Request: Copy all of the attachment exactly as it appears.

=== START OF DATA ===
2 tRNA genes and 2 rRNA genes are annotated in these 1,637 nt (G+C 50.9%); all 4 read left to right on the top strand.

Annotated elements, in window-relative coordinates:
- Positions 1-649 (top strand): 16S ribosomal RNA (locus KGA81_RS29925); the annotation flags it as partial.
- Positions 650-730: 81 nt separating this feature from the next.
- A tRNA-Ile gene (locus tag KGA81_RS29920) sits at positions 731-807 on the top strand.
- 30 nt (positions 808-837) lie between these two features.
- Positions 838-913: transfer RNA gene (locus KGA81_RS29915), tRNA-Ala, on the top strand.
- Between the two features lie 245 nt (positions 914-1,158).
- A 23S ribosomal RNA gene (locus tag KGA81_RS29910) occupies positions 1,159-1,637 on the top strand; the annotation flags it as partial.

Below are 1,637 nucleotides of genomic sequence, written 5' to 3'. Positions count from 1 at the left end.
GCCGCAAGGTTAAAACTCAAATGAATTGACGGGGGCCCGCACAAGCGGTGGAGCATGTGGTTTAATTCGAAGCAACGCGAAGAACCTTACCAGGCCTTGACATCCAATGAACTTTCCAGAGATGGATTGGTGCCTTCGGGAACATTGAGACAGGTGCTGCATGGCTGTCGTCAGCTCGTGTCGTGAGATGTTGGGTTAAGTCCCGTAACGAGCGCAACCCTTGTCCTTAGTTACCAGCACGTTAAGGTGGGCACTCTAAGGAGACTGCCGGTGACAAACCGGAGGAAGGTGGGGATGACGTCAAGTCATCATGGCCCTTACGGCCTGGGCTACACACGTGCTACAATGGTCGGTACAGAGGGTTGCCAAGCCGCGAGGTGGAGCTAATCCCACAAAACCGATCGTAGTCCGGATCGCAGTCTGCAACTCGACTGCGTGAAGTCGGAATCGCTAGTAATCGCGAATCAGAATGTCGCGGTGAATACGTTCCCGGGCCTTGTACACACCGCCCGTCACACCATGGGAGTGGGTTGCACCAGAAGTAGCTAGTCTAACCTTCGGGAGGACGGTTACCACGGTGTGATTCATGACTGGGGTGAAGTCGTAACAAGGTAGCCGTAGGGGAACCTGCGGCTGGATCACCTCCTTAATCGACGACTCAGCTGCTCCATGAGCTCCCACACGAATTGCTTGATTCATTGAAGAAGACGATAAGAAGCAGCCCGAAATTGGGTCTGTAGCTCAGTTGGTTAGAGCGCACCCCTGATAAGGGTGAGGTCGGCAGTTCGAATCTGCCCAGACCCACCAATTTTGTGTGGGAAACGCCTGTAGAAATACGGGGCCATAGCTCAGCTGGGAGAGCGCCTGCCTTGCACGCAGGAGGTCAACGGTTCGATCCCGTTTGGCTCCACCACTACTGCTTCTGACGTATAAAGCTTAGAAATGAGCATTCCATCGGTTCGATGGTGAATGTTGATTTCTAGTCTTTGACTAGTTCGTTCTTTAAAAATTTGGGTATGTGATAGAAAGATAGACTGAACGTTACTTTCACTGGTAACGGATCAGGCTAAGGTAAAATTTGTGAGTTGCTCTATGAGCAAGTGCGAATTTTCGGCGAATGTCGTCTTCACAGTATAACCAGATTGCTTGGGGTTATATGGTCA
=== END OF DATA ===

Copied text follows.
2 tRNA genes and 2 rRNA genes are annotated in these 1,637 nt (G+C 50.9%); all 4 read left to right on the top strand.

Annotated elements, in window-relative coordinates:
- Positions 1-649 (top strand): 16S ribosomal RNA (locus KGA81_RS29925); the annotation flags it as partial.
- Positions 650-730: 81 nt separating this feature from the next.
- A tRNA-Ile gene (locus tag KGA81_RS29920) sits at positions 731-807 on the top strand.
- 30 nt (positions 808-837) lie between these two features.
- Positions 838-913: transfer RNA gene (locus KGA81_RS29915), tRNA-Ala, on the top strand.
- Between the two features lie 245 nt (positions 914-1,158).
- A 23S ribosomal RNA gene (locus tag KGA81_RS29910) occupies positions 1,159-1,637 on the top strand; the annotation flags it as partial.

Below are 1,637 nucleotides of genomic sequence, written 5' to 3'. Positions count from 1 at the left end.
GCCGCAAGGTTAAAACTCAAATGAATTGACGGGGGCCCGCACAAGCGGTGGAGCATGTGGTTTAATTCGAAGCAACGCGAAGAACCTTACCAGGCCTTGACATCCAATGAACTTTCCAGAGATGGATTGGTGCCTTCGGGAACATTGAGACAGGTGCTGCATGGCTGTCGTCAGCTCGTGTCGTGAGATGTTGGGTTAAGTCCCGTAACGAGCGCAACCCTTGTCCTTAGTTACCAGCACGTTAAGGTGGGCACTCTAAGGAGACTGCCGGTGACAAACCGGAGGAAGGTGGGGATGACGTCAAGTCATCATGGCCCTTACGGCCTGGGCTACACACGTGCTACAATGGTCGGTACAGAGGGTTGCCAAGCCGCGAGGTGGAGCTAATCCCACAAAACCGATCGTAGTCCGGATCGCAGTCTGCAACTCGACTGCGTGAAGTCGGAATCGCTAGTAATCGCGAATCAGAATGTCGCGGTGAATACGTTCCCGGGCCTTGTACACACCGCCCGTCACACCATGGGAGTGGGTTGCACCAGAAGTAGCTAGTCTAACCTTCGGGAGGACGGTTACCACGGTGTGATTCATGACTGGGGTGAAGTCGTAACAAGGTAGCCGTAGGGGAACCTGCGGCTGGATCACCTCCTTAATCGACGACTCAGCTGCTCCATGAGCTCCCACACGAATTGCTTGATTCATTGAAGAAGACGATAAGAAGCAGCCCGAAATTGGGTCTGTAGCTCAGTTGGTTAGAGCGCACCCCTGATAAGGGTGAGGTCGGCAGTTCGAATCTGCCCAGACCCACCAATTTTGTGTGGGAAACGCCTGTAGAAATACGGGGCCATAGCTCAGCTGGGAGAGCGCCTGCCTTGCACGCAGGAGGTCAACGGTTCGATCCCGTTTGGCTCCACCACTACTGCTTCTGACGTATAAAGCTTAGAAATGAGCATTCCATCGGTTCGATGGTGAATGTTGATTTCTAGTCTTTGACTAGTTCGTTCTTTAAAAATTTGGGTATGTGATAGAAAGATAGACTGAACGTTACTTTCACTGGTAACGGATCAGGCTAAGGTAAAATTTGTGAGTTGCTCTATGAGCAAGTGCGAATTTTCGGCGAATGTCGTCTTCACAGTATAACCAGATTGCTTGGGGTTATATGGTCA